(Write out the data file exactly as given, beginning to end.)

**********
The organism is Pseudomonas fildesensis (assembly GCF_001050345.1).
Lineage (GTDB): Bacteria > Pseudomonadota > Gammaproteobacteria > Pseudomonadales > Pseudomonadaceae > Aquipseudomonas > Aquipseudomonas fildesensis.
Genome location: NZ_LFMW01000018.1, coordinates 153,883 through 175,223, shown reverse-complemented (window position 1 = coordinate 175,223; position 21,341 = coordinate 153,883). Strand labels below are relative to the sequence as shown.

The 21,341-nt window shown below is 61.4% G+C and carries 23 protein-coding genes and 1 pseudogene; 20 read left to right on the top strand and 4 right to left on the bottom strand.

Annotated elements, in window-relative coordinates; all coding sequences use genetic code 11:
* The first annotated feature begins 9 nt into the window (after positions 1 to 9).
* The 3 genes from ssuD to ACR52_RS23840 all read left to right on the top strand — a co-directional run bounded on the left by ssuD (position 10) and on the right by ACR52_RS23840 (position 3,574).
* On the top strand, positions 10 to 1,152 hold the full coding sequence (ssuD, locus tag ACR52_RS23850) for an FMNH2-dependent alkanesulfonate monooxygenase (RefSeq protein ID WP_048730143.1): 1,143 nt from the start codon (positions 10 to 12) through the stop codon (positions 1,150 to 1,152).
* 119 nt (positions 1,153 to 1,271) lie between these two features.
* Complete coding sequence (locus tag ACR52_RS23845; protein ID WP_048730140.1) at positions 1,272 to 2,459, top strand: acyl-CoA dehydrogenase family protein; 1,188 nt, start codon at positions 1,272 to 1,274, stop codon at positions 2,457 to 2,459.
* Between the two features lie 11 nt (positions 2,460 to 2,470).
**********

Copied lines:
The organism is Pseudomonas fildesensis (assembly GCF_001050345.1).
Lineage (GTDB): Bacteria > Pseudomonadota > Gammaproteobacteria > Pseudomonadales > Pseudomonadaceae > Aquipseudomonas > Aquipseudomonas fildesensis.
Genome location: NZ_LFMW01000018.1, coordinates 153,883 through 175,223, shown reverse-complemented (window position 1 = coordinate 175,223; position 21,341 = coordinate 153,883). Strand labels below are relative to the sequence as shown.

The 21,341-nt window shown below is 61.4% G+C and carries 23 protein-coding genes and 1 pseudogene; 20 read left to right on the top strand and 4 right to left on the bottom strand.

Annotated elements, in window-relative coordinates; all coding sequences use genetic code 11:
* The first annotated feature begins 9 nt into the window (after positions 1 to 9).
* The 3 genes from ssuD to ACR52_RS23840 all read left to right on the top strand — a co-directional run bounded on the left by ssuD (position 10) and on the right by ACR52_RS23840 (position 3,574).
* On the top strand, positions 10 to 1,152 hold the full coding sequence (ssuD, locus tag ACR52_RS23850) for an FMNH2-dependent alkanesulfonate monooxygenase (RefSeq protein ID WP_048730143.1): 1,143 nt from the start codon (positions 10 to 12) through the stop codon (positions 1,150 to 1,152).
* 119 nt (positions 1,153 to 1,271) lie between these two features.
* Complete coding sequence (locus tag ACR52_RS23845; protein ID WP_048730140.1) at positions 1,272 to 2,459, top strand: acyl-CoA dehydrogenase family protein; 1,188 nt, start codon at positions 1,272 to 1,274, stop codon at positions 2,457 to 2,459.
* Between the two features lie 11 nt (positions 2,460 to 2,470).